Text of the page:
I dressed correctly. Last week it was -32° F at times. This week it was about 42° F when the wind was blowing. Marathon Monday will probably start in the 40s and may get warmer or colder. It’s gone both ways. I ran in 2012 when it was almost 90° F.

Today I was only cold when the wind blew and I never felt over-heated. Core body temperature control is key to successful running. You don’t want to accelerate the loss of electrolytes.

I discovered that my new Under Armour shirt is too tight. Their web site sized me into a medium. As an under layer it works fine. Nice and tight and no chaffing. Sunday I wore it with a tech t-shirt like I probably will during the marathon.

My old Under Armour shirt is a large. It’s still tight, but I can push up the sleeves. My new shirt is basically body paint and isn’t going anywhere.

During a marathon the temperature can swing wildly. A cold morning can turn into many sun drenched miles. The ability to roll up my sleeves and prevent over-heating is very important. So I’ll be wearing my old Under Armour shirt on Marathon Monday.

Hydration and fuel

PowerGel Quartet,gu,gel

While I screwed up my dinner, I did the right thing on the run. I got plenty of fluids at our water stops and took two gels. During a half marathon I typically take two gels. One of the gels may have been old and didn’t settle well with my stomach.

I actually had cramps, and I can eat anything. For Boston, they hand out gels after the Rt. 95 overpass. These will be fresh and common, popular flavors like vanilla or chocolate. I’ll also bring my own.

What a Train Wreck

This long run was a mess. Not much went right and I have some issues I may not be able to resolve by April 18th. I’m also heavier than I want to be and way out of marathon shape.

I guess it can only get better from here!

I’m running to support FamilyAid Boston this year. Your contribution will help homeless families in Boston.

Run well my Friends!


© 2016 andrew nagelin

How to Prep for your First 5K

In January I wrote How to choose your first 5K and How to choose a running watch. I was expanding on the information from the info-graphic below.

my first 5k, running bibIn this post I discuss the other points in the info-graphic.

I don’t have a dog, so I can’t give any advise from my own experience there. I’ll let the pros advise you on how to treat runner’s knee or any injury for that matter. But I will cover the other items in this post.

How to Prep for your First 5K

First, you should pick a race that is at least 8 weeks out. This will give you the time to properly train and avoid injuries. You should follow a couch to 5K program or some other beginners program from a reputable source.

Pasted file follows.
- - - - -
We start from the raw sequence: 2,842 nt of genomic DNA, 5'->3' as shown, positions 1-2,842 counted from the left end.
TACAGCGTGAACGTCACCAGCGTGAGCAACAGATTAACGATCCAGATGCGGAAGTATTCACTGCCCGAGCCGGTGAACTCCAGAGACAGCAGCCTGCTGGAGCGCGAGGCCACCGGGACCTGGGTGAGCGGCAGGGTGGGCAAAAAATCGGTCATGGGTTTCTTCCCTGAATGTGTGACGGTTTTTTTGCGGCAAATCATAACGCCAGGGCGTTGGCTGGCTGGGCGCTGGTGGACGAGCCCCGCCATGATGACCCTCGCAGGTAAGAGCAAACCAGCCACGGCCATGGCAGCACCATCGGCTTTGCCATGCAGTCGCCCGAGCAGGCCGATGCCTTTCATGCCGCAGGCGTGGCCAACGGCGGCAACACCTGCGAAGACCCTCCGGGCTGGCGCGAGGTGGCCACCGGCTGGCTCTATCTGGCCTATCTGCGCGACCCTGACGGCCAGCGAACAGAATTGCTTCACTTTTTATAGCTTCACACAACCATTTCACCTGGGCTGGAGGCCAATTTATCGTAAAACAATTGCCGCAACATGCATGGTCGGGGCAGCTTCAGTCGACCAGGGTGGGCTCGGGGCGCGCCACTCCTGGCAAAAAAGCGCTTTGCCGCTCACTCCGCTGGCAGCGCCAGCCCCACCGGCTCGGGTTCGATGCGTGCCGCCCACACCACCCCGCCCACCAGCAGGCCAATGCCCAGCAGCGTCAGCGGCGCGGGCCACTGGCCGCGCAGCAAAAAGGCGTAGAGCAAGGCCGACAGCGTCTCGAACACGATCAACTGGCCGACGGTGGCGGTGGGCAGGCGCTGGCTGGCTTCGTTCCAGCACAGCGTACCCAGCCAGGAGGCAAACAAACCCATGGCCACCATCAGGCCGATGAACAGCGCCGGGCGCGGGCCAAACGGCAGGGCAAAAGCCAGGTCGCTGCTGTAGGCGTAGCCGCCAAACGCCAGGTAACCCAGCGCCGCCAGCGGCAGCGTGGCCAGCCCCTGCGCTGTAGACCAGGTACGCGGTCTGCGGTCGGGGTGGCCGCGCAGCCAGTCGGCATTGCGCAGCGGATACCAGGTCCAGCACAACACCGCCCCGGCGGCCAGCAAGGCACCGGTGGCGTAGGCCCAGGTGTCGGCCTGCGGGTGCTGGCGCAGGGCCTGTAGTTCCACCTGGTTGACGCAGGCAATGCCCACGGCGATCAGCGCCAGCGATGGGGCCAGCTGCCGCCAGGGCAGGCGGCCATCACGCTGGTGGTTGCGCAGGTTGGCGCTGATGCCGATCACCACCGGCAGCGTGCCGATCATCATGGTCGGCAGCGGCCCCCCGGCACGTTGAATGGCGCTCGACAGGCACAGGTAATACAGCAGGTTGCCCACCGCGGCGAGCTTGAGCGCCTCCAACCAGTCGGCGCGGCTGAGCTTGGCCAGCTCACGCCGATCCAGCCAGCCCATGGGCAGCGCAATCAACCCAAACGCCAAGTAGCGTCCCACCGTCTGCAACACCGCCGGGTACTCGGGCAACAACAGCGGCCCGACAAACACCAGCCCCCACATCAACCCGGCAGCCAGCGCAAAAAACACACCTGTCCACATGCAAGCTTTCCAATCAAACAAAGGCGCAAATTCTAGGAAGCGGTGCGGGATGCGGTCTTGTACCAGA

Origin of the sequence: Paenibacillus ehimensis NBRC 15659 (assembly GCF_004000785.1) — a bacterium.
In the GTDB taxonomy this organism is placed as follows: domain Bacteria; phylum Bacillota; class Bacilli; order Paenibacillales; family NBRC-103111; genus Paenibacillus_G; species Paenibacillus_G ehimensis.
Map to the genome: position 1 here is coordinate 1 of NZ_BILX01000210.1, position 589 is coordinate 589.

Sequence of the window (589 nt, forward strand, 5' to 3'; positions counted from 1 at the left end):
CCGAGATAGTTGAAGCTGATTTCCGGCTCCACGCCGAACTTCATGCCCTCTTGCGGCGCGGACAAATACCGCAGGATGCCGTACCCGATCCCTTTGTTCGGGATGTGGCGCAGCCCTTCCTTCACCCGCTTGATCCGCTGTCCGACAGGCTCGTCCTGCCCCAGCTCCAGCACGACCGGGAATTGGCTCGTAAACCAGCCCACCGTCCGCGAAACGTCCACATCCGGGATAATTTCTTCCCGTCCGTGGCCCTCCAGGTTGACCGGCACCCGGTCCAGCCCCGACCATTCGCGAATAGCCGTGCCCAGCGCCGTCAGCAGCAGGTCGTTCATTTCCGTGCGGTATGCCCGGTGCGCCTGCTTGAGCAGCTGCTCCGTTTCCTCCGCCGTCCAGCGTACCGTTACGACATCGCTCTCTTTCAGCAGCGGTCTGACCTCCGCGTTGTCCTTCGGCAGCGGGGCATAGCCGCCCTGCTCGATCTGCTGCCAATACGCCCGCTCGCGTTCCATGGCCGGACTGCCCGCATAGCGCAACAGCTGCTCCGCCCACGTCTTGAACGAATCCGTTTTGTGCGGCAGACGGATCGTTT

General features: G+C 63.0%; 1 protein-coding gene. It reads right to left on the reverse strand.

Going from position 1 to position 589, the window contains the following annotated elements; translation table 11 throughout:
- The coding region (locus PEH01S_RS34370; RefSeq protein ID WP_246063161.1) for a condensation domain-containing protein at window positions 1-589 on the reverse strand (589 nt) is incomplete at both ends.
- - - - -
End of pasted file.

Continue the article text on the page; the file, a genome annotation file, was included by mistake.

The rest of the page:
Safely Increase mileage

new runners, first 5kThis is #4 on the info-graphic. Any training program for beginners will slowly and carefully increase your mileage. The rule of thumb is no more than a 10% increase in mileage per week.

When you are first starting out it may be safe to double your mileage in a week. If you jog one day for two miles the first week, you should be able to add a second day of jogging for two miles.

Depending on your schedule you could then add a third day in week three, or make your two two-mile jogs into two and a half or three-mile jogs. If you have the time it is better to spread your miles over three days.

As a first time 5K runner, your goal is to be able to jog three miles comfortably. A 5K is 3.1 miles. If you can jog three miles, you can do the race.

Once you are able to run three miles at a time, you don’t need to go much further.

If you want to try a few four or five-mile runs, go ahead. The important thing is that you feel comfortable doing the run.

If you feel sick, dizzy or have any of the other heart attack or stroke symptoms you should stop immediately and see your doctor or call 911.

If you feel good running three days a week for three or more miles, start working on your speed.

Keep your miles the same but start adding a little kick and see what you can do.

As a first time runner your primary goal is to be able to jog/run three miles comfortably. On race day your only goal is to finish. Don’t worry about what anyone else is doing.

How to safely run in the heat

The best advice is to try to avoid the hottest parts of the day. If you can run in the mornings or evenings when it is cooler, that is the best choice. If you do have to run in the heat do not push your speed or your distance. You want to take it easy.

You may want to choose a different route. Can you switch to a tree-lined street or a park? Can you use a treadmill in an air conditioned gym?